FINRA Re-Emphasizes Private Placement Risks In Light Of 2012 Jobs Act

Posted on September 27th, 2013 at 5:32 PM

The 2012 Jobs Act, which takes effect September 23, 2013, drastically changes the way companies can solicit and advertise private securities offerings (also known as private placements) under Rule 506 of Regulation D.  Historically, companies claiming an exemption under Regulation D were prohibited from engaging in general solicitation or using advertising to market securities.  Under the new rules, the floodgates will open as companies will be able to do so, including through Internet crowdfunding platforms. 

            FINRA (the Financial Industry Regulatory Authority) is concerned and has an issued an Investor Alert.  The alert warns, “While the target audience will be accredited investors, the reality is that all investors – whether accredited or not – will likely be exposed to private placement sales pitches and advertising….”  Importantly, securities regulators neither review nor approve the private placement offerings to ensure that the companies are disclosing to the accredited investors all of the material facts and the risks associated with the investment. Accredited investors are defined as investors who have a net worth, exclusive of primary residence, of at least $1 million and who also have income exceeding $200,000 ($300,000 if filing jointly with a spouse) in each of the two most recent years along with a reasonable expectation of the same income level in the current year.

            FINRA bases much of its investor alert on its previously issued FINRA Regulatory Notice 10-22.  Financial services firms will be expected to continue abiding its requirements. Let’s highlight those requirements.

Regulatory Notice 10-22 begins with the statement that the "amount and nature" of a financial services firm’s due diligence investigation depends upon several factors, including "the nature of the recommendation, the role of the broker in the transaction, its knowledge of and relationship to the issuer, and the size and stability of the issuer."  Certainly, a "more thorough investigation" is required for securities issued by smaller companies of recent origin.  Similarly, the presence of any "red flags" also would alert the firm to the "need for further inquiry."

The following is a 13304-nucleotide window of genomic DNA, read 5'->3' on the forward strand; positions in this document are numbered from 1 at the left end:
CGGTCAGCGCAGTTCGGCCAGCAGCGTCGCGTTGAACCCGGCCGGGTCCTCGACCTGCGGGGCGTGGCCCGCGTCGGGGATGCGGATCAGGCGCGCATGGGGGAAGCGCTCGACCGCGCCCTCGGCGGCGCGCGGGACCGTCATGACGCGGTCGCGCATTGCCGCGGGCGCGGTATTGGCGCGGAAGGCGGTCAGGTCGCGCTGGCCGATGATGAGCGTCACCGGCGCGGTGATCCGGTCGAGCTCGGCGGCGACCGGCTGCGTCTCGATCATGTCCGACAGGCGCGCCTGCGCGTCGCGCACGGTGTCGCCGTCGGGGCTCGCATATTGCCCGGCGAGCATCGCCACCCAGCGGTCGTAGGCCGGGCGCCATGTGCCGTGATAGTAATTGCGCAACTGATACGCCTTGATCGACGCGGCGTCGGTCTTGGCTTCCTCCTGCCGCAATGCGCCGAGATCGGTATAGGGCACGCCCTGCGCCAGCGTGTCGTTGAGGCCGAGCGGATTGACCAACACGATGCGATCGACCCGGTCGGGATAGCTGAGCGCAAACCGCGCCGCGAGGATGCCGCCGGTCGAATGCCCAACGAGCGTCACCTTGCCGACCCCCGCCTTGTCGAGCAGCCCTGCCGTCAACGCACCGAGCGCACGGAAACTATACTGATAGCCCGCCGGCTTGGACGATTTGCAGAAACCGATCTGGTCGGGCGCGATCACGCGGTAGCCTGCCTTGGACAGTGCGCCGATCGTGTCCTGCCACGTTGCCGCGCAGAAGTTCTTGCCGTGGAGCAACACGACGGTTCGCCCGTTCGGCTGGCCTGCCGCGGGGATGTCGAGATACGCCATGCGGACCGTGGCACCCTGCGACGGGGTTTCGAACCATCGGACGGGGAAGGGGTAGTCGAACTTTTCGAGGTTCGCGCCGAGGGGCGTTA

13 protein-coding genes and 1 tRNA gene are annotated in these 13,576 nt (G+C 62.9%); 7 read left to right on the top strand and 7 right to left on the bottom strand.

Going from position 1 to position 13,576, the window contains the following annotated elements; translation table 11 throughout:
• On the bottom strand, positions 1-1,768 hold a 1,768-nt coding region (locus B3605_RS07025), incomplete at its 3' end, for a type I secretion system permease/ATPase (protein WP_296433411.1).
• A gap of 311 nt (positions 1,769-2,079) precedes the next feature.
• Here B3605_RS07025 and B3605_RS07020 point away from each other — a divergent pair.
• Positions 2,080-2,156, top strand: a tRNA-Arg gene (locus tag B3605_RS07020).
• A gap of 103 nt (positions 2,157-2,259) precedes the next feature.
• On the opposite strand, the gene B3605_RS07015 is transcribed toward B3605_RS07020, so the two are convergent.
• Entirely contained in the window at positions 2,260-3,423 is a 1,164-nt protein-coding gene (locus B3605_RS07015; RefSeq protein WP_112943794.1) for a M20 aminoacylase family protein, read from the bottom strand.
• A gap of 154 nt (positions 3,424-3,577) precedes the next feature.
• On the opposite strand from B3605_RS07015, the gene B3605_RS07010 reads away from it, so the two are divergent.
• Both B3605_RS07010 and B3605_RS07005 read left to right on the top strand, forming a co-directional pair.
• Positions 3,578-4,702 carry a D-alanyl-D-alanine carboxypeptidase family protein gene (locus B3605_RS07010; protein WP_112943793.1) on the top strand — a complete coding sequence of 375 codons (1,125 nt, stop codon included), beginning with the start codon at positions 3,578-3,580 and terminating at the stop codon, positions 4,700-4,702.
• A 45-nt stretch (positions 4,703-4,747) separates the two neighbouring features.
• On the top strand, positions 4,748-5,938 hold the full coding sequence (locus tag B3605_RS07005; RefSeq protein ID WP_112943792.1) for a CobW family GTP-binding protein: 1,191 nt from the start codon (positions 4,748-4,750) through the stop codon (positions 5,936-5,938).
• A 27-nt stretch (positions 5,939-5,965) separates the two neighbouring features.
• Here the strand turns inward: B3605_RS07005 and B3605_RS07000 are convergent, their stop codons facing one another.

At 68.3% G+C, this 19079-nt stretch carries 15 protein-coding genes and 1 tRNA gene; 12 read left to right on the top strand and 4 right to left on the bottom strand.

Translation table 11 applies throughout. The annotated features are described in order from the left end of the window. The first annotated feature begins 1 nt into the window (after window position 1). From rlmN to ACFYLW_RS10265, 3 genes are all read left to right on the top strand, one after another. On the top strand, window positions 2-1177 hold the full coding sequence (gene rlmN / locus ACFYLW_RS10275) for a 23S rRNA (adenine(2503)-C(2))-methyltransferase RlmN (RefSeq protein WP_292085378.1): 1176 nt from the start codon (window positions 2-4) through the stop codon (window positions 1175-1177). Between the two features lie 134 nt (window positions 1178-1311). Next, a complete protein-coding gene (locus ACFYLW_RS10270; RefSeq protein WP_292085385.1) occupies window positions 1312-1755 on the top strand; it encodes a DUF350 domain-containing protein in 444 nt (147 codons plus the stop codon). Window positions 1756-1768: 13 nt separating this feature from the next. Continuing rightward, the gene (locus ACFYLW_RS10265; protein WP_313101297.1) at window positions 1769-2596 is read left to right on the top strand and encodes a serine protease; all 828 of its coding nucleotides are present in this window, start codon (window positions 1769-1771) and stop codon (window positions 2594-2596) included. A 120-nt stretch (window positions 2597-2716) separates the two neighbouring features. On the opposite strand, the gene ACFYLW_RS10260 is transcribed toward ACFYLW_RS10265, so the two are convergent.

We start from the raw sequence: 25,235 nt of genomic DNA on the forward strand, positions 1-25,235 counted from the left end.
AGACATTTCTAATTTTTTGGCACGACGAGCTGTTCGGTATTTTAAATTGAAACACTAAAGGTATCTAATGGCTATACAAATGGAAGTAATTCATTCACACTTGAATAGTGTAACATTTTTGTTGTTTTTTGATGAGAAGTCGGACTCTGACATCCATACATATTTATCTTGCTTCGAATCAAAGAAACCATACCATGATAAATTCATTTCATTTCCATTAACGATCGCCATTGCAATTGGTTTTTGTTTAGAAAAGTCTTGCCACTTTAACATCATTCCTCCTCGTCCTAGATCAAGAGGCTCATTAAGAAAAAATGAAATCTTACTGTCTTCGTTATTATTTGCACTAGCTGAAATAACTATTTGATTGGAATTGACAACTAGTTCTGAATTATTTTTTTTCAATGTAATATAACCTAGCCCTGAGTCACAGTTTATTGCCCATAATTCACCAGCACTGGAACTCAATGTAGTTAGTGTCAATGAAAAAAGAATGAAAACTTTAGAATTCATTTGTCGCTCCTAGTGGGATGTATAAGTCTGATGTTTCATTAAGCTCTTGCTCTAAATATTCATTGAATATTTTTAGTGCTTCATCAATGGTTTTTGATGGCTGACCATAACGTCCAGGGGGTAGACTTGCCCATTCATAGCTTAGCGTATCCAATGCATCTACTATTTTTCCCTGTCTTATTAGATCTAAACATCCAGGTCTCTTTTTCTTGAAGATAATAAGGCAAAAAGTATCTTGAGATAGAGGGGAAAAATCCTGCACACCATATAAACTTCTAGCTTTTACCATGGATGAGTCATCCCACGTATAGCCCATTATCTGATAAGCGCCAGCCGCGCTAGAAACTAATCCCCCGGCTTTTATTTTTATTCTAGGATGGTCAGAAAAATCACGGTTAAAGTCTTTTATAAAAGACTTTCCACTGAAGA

Importantly, a firm that "lacks essential information about an issuer or its securities" when it makes a recommendation "must disclose this fact as well as the risks that arise from its lack of information."  FINRA reminds firms that they "may not rely blindly upon the issuer for information concerning a company."  Indeed, firms cannot rely upon the issuer or upon the issuer's counsel in lieu of conducting their own reasonable investigation.


Critically, in their investigations firms must exercise a "high degree of care."  Firms must "independently verify an issuer's representations and claims."  If the offering is a "speculative venture", firms "must be particularly careful in verifying the issuer's obviously self-serving statements."  The regulatory notice further states that the firm's duty to investigate is not obviated by the fact that the firm's customers (that is, the purchasers of the private placement) are sophisticated and knowledgeable.


In connection with the suitability of private placement recommendations, FINRA expects firms, at a minimum, to conduct a reasonable investigation concerning:


  • The issuer and its management
  • The business prospects of the issuer
  • The assets held by or to be acquired by the issuer
  • The claims being made, and
  • The intended use of proceeds of the offering


Notably, this investigation must be in connection with each private placement offering, notwithstanding the fact that the subsequent offering may be for the same issuer.


Finally, what happens when firms discover “red flags" during their investigation?  FINRA responds by stating that firms must note and follow up on any such information, including "to investigate any substantial adverse information about the issuer."  Put another way, when presented with red flags, firms "must do more than simply rely upon representations by issuer's management, the disclosure in an offering document or even a due diligence report of issuer's counsel."  Importantly, should an issuer refuse to provide the firm with information that is necessary for the firm to meet its duty to investigate, that fact alone could constitute a red flag.


As one can see, Regulatory Notice 10-22 places a substantial burden on financial services firms to do their homework before recommending private placements to their customers.  Given That burden will be an increasingly challenging task given the expected substantial number of private placements being solicited and advertised under the 2012 Jobs Act.

Related Attorneys: James J. Eccleston


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